Day 31

The Transjordan Settlements

from the reading plan

Numbers 31:1-54, Numbers 32:1-42, Psalm 78:40-41, Psalm 78:54-55

We live in a culture where self-freedom—getting to do whatever and be whoever we want—is the reigning core value. The key message in every sphere, from kids’ books to movies to social media, is to break free from whatever social norm or family expectation you’re imprisoned by and unleash the real you. This, after all, will be best for everyone. Nothing is off-limits as long as it doesn’t hurt anyone. But how do we know if we’re hurting others?

Through Moses, God teaches us that true freedom means living within boundaries He has set because they are best for everyone in your sphere of influence. And the consequences for not living within those boundaries are severe. In Numbers 31, God wiped out not just Midianite men, but even women and children, because they influenced each other and Israel to live godless lives and in unthinkable wickedness.

In Numbers 32, two and a half tribes of Israel asked for something seemingly benign. As the Rubenites, Gadites, and a half-tribe of Manasseh had lots of livestock, they found themselves surrounded by a lush landscape that was perfect for raising sheep. Perhaps they were tired of caravanning with massive herds, or perhaps they didn’t trust the Lord to provide for them across the Jordan. Either way, they were thinking only of their perceived freedom and caring nothing about their power of influence over their Israelite brothers and sisters.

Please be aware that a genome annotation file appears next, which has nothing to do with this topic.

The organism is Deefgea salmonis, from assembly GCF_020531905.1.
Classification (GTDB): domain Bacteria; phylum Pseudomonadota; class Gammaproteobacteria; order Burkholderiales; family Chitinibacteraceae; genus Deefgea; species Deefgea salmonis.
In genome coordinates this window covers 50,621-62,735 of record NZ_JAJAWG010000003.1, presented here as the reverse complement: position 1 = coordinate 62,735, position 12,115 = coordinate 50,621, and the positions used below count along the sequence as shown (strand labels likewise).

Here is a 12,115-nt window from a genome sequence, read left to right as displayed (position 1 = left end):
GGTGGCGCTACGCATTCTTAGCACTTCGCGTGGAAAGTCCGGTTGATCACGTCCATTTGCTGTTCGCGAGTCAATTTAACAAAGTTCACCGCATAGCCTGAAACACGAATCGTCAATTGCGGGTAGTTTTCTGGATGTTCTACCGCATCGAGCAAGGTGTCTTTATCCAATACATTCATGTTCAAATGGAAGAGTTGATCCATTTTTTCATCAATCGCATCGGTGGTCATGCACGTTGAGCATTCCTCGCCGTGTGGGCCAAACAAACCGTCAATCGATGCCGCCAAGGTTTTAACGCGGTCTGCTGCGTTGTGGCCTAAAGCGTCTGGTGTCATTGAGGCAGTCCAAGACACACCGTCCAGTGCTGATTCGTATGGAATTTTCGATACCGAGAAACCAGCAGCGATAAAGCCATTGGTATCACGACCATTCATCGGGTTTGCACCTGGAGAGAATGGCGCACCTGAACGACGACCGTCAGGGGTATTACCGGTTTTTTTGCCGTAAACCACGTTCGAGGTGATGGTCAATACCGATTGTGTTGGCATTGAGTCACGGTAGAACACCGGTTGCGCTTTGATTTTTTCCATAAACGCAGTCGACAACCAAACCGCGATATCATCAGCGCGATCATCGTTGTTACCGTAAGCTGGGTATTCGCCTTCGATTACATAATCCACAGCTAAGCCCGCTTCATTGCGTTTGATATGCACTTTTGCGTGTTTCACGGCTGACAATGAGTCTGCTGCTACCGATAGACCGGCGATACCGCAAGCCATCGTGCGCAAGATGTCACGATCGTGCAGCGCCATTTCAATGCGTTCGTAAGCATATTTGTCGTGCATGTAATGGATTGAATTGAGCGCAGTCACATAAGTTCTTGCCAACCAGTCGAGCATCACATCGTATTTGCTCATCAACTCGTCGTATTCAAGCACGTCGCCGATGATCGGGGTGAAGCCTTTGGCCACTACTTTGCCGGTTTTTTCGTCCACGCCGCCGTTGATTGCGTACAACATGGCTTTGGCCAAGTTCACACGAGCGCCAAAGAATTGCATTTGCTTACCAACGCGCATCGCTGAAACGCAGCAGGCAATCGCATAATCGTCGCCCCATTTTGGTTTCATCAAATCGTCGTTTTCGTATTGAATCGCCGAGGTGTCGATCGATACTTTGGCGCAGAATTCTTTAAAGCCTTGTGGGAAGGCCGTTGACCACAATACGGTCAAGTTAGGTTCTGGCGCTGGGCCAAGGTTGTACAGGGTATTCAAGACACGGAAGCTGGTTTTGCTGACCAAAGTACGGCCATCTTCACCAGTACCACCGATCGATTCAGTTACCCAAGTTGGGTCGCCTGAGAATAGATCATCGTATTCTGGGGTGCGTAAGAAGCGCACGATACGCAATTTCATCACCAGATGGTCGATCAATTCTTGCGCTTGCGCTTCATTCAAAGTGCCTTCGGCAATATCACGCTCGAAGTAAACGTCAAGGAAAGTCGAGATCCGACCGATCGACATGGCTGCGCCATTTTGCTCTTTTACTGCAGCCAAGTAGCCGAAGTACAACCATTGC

“Don’t make us cross the Jordan,” they whined to Moses, treating God’s gift as if it were an obstacle to their happiness. But Moses didn’t question their gratitude to God. He reminded them of their influence: “Why are you discouraging the Israelites?” (Numbers 32:7). He then told them how the last time a generation influenced Israel to abandon the plans to enter the promised land, God wiped out that generation and sent Israel back to the desert. Moses reminded them that they were obligated to God and their fellow Israelites to possess the land across the Jordan (v.23). Their freedom and thriving would come from operating within those boundaries.

A thousand years later, Jesus allowed Himself to be crucified, to have His freedom taken from Him—so that we could have our freedom forever secured.

We are free from the eternal destruction of our sin. We’re free to love and sacrifice our autonomy for the kingdom of God. We are free, brothers and sisters, to follow Jesus’s example and embrace this lifelong journey with joy and humility.

Written by Ginny Owens

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